The three diagrams provide the snapshots of three separation conditions, which are retention, partitioning, and elution. If we have a “typical” separation, we are interested in a non-polar analyte like a drug or vitamin D. These molecules will be retained on the stationary phase because they are attracted to the non-polar stationary phase when the mobile phase is predominantly polar. This is shown in the top diagram, where the non-polar stationary phase, in this case a C8, is shown on the bottom of the box. Since polar molecules are not attracted to the stationary phase and are attracted to the mobile phase, they are not retained and are eluted off right away.
As the solvent conditions are changed to become more non-polar, the analytes are attracted to both the stationary phase and the mobile phase. The analytes then partition between the mobile phase and the stationary phase, spending time in both the stationary phase and the mobile phase. Since different molecules will have different affinities for both the stationary phase and the mobile phase, a separation happens. Slight differences in polarity cause different molecules to group together as they move down the column which results in the desired separation.
As the solvent becomes even more non-polar, the analytes move to the mobile phase and are eluted from the column.
Slide 7: Isocratic vs. Gradient Separation
There are two commonly used elution approaches in an LC system - Isocratic and Gradient Separations. The mobile phases are typically referred as “mobile phase A” and “mobile phase B” with mobile phase B having the higher elution strength. In a reverse phase separation, the “A” solvent is typically low concentration of organic solvent such as 0 - 5% acetonitrile or methanol and the balance water, and the “B” solvent is typically a high concentration organic solvent, such as 95% acetonitrile or methanol with the balance water. Other reagents, such as formic acid or an ammonium acetate / acetic acid buffer, may be added to obtain the correct pH.
As indicated here on the slide, during an isocratic elution (left graph), the mobile phase composition doesn’t change over the course of the separation. It stays constant at a level such as 40% mobile phase A + 60% mobile phase B. The ratio of aqueous to organic solvent stays constant. However, during a gradient elution, the mobile phase composition, that is, the ratio of Aqueous to Organic, is changed from, for example, 10% mobile phase B to 80% mobile phase B, and is done so in a well-controlled manner over a defined time period.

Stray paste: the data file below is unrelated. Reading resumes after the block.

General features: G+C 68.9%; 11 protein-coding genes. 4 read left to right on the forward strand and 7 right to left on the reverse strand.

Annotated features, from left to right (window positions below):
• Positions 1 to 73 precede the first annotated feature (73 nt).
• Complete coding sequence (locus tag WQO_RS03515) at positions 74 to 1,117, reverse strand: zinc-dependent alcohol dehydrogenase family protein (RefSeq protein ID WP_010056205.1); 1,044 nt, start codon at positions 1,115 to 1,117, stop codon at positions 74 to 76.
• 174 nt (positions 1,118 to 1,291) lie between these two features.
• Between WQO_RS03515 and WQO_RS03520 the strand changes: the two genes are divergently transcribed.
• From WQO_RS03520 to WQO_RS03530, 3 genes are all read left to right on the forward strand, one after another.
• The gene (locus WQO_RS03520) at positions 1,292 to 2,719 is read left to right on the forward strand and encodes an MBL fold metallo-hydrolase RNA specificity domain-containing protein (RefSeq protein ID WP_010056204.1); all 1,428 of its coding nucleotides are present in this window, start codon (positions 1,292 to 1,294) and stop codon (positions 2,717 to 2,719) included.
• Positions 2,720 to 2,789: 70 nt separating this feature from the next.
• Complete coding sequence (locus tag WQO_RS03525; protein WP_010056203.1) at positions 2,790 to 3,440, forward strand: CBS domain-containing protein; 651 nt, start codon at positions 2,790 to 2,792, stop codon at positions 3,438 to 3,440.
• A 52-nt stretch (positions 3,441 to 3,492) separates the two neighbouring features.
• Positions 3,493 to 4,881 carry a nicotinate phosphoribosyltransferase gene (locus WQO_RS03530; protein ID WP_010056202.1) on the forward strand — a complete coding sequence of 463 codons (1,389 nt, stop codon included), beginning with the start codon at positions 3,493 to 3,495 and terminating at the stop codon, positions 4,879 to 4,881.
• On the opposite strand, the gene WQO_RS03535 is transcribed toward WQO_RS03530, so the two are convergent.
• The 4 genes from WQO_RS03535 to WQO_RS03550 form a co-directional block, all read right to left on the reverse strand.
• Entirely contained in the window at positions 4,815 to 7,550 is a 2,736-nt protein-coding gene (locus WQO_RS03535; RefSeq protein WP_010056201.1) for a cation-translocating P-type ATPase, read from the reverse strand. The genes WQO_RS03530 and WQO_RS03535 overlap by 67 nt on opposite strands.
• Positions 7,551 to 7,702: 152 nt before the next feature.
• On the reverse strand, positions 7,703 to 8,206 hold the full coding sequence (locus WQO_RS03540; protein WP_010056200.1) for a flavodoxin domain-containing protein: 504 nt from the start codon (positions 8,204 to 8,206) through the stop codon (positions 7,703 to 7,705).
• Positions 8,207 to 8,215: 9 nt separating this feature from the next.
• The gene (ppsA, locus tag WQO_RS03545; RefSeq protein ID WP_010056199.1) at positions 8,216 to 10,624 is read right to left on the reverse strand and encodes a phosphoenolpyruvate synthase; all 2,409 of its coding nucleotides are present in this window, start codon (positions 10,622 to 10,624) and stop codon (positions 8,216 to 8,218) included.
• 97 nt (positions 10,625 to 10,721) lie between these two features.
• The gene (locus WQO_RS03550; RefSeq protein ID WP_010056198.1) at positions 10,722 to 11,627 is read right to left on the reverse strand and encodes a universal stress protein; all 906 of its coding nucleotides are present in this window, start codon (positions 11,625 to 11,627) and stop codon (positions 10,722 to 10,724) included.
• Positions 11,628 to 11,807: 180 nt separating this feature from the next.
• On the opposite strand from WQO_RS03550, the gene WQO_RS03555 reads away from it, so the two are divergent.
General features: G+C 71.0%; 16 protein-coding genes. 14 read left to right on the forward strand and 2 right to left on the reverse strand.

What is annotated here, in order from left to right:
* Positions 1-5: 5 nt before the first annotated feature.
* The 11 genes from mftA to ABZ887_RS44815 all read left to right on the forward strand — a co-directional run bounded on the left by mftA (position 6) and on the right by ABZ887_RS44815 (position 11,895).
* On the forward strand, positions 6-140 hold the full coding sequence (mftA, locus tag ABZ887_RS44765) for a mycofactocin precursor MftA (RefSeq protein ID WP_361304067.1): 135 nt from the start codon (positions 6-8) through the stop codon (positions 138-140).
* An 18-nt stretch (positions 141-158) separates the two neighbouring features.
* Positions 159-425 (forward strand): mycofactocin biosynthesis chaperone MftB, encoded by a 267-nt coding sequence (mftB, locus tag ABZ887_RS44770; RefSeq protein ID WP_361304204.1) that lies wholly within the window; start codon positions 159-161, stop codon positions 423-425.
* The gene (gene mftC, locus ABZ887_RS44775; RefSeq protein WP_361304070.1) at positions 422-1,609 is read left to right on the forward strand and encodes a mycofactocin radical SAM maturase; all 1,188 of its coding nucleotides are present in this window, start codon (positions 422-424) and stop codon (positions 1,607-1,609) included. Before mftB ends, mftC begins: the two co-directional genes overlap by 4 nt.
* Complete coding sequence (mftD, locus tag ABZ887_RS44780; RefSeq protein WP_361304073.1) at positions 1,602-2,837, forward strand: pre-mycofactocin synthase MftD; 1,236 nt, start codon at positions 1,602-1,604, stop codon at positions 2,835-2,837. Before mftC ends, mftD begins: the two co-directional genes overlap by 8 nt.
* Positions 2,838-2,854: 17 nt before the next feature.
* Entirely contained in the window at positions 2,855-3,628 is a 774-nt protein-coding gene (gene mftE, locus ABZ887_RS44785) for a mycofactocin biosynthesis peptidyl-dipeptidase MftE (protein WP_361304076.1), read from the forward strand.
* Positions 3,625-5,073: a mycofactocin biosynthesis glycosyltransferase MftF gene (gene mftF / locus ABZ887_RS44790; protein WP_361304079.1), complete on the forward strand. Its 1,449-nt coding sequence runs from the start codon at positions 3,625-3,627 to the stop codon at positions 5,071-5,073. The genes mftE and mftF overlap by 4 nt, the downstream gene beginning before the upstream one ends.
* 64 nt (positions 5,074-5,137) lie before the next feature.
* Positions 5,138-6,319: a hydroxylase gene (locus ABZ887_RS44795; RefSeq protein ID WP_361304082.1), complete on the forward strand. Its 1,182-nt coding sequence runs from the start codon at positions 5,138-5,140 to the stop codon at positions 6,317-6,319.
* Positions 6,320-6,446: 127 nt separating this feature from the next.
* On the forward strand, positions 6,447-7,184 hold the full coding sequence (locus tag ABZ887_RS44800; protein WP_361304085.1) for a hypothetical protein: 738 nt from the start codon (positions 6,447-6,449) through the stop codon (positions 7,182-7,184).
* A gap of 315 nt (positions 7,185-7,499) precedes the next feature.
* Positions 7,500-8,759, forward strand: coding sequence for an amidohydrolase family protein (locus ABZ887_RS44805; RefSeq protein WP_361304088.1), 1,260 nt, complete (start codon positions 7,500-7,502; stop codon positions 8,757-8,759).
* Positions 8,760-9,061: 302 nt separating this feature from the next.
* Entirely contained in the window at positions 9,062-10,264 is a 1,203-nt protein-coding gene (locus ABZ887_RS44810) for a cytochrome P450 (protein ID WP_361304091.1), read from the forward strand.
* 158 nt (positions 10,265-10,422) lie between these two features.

Each approach has its pros and cons. Isocratic is simple, and does not require additional time for re-equilibration. One concern with isocratic elution is that later eluting compounds come out as broader peaks, and some analytes may not ever come off the column. It is important to wash the column after a certain number of injections to remove compounds that are retained on the column to keep the column clean.
Gradient elution provides higher resolution and both separation and elution of a wider range of compounds; however, it needs “smarter” pumps and programming. In addition, the column must be re-equilibrated between injections – essentially, the column needs to re-stabilize to the initial conditions of the analysis before starting the next analysis.
Slide 8: Isocratic vs. Gradient Separation
This slide shows the impact of three possible elution patterns on the separation efficiency based on a four-compound mixture on a reverse phase column. At the top, the separation uses an isocratic approach where mobile phase consists of 30% acetonitrile in water. As you can see, the fourth component is not off the column in the desired time. To rectify this, we increase the concentration of acetonitrile to 60% in the water. That elutes the fourth component off the column, but the first two components are no longer separated. One could try some modification: 45 percent acetonitrile might effect a decent separation, but a better solution would be to use a gradient. With the correct gradient from 20% to 70% acetonitrile, all four components are eluted and resolved.
As indicated here, the retention times for compounds are different in isocratic and gradient elution. Overall, compounds are eluted at their designated % organic B and higher concentrations. The required % B concentration for elution is determined by its physical properties; in the case of reverse phase, it is the compound’s hydrophobicity. In the example, compounds 1 and 2 require about 30% and 35% of acetonitrile to be eluted off the column.
With 60% acetonitrile isocratic elution, compounds 1 and 2 elute almost right away from the column at about 0.9 minute. This is what we previously mentioned as no retention on the column. With gradient elution, compounds 1 and 2 are not eluted until the percentage of acetonitrile reaches 30% and 35%, respectively. It is indicated as 1.5 minute and 2.3 minute in this example.